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Cori Noble

Blind, with 20/20 Vision

Holy Name MS - Cori Noble

Cori Noble remembers the exact moment he lost his sight. He was 30 years old and just woke up from a nap. His wife and 18-month-old son were there and he asked why they were sitting in the dark. She told him it was 3pm and the sun was shining through the windows. The room was awash in light yet Corey couldn’t see a thing.

“I knew then the grayish fog that was blocking everything except for shapes had gotten worse and now it was a black fog that never lifted,” Cori said. “Darkness came and caused a major shift in the way I knew life. I was tested beyond anything I had known. At that point I was in a wheelchair and blind, which was just awful. I worked hard to get back on my feet.”

Cori has neuromyelitis optica spectrum disorder, NMOSD, a rare relapsing remitting disorder of the brain and spine. Historically, it was considered a subtype of MS, but it is typically more severe and until recently, had no effective treatments.

Like MS, the symptoms from NMOSD were strange and sporadic. Starting just two months after getting married in 2010, Cori noticed he had spasticity in his legs that would leave them numb and he was unable to walk for a time. Gradually, he lost the ability to walk completely. His bladder and kidneys weren’t working properly either and he had the hiccups for a month. As he put it, “his body was going haywire.”

A series of hospital stays and doctor appointments led to a MS diagnosis but one neurologist wasn’t sure that was accurate and recommended Cori see Dr. Mary Ann Picone, Medical Director of the MS Center at Holy Name Medical Center. 

Dr. Picone admitted Cori and ran tests that found he had an infection, causing a very high fever. She also discovered he had NMOSD, not MS, and started treatment immediately, for his disease and the infection.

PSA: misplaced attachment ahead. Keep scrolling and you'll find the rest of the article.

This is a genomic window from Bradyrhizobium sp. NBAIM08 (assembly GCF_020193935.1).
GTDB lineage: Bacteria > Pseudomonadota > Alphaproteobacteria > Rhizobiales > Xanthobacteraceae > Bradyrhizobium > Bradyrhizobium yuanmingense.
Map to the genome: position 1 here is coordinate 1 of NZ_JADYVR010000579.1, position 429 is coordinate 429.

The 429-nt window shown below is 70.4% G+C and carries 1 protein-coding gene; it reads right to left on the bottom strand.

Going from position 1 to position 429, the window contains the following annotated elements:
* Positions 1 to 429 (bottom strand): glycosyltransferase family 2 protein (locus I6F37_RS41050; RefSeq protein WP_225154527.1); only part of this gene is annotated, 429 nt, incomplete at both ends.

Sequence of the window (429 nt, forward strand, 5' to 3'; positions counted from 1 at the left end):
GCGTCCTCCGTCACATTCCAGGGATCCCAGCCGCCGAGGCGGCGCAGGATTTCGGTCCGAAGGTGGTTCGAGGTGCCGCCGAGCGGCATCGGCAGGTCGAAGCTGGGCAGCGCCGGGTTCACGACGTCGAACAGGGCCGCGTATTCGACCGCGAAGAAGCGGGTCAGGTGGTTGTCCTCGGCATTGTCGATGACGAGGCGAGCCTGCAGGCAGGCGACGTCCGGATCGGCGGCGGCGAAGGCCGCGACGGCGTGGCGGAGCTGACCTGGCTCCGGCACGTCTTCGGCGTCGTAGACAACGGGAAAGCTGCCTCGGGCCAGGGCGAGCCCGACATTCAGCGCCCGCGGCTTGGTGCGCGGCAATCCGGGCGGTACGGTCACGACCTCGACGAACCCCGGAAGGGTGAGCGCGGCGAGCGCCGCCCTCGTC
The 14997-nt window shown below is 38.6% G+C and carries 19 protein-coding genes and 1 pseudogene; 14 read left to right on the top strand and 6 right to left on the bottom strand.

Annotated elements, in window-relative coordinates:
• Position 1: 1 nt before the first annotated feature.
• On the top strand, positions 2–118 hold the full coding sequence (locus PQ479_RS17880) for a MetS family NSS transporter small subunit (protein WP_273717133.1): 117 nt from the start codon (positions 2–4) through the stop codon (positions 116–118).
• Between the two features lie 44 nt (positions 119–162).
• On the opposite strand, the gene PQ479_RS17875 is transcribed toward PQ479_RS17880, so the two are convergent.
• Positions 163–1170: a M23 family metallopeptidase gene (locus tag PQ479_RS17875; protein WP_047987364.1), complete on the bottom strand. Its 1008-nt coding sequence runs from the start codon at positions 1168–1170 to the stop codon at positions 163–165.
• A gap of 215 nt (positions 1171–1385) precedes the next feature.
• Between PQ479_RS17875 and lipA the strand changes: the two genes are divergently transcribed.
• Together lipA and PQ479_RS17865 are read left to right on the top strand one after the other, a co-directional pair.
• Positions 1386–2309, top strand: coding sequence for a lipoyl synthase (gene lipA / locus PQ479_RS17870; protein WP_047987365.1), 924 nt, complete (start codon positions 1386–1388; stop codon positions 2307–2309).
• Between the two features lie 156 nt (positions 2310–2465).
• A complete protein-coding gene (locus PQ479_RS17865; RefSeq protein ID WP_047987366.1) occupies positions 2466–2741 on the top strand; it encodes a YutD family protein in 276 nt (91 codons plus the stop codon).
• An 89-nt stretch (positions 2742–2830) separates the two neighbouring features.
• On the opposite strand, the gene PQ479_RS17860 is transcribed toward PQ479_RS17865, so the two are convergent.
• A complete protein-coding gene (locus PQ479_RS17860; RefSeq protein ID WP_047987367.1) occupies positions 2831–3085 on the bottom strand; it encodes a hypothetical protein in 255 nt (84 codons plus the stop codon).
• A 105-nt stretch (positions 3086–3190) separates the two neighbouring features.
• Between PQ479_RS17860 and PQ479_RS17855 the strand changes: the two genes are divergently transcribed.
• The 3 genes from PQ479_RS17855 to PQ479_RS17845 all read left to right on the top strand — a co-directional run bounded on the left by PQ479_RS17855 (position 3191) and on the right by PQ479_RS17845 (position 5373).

“My fever was so high I was basically cooking from the inside,” Cori said. “But the care at Holy Name was amazing. My infection was affecting different parts of my body and I thought I was dying. But I could feel the love and compassion from everyone. I think if I had gone to another hospital, I would be dead.” 

At that point, Cori was still able to see, though it seemed as if he were looking through a gray veil. Once his infections cleared, he went to a rehabilitation facility to work on regaining the use of his legs. It was in that facility when he woke up with his wife there and realized that he was in total darkness. 

This was the start of an arduous journey for Cori. He was angry and scared. His would no longer be able to keep his job at a printing company. He was also a tattoo artist and a licensed barber – all skills he couldn’t use without his sight. 

“I could deal with not being able to walk but my eyes were everything,” he said. 

But once he realized that for the time being at least – he still believes one day he will see again – his sight wasn’t returning soon, he focused hard are getting out of his wheelchair. He also went on to get his associate’s degree and is working on starting a career as a social worker. He learned braille and enrolled in a vocation school for the blind to learn how to do the basics of daily living such as cooking and laundry.

Cori and his wife recently celebrated their 10th wedding anniversary and have been there for each other as they both battled health problems while raising their two sons. 

“I talk to my sons about not being able to see,” Cori said. “I let them know that daddy can’t see but I can hear and I’m still here. I tell them that no matter what happens during their lives, it’s never over until the end. There is a quote, ‘The only thing worse than being blind is having sight without vision.’ I’m not sighted but I have 20/20 vision.” 

Learn more about Cori Noble's Neurologist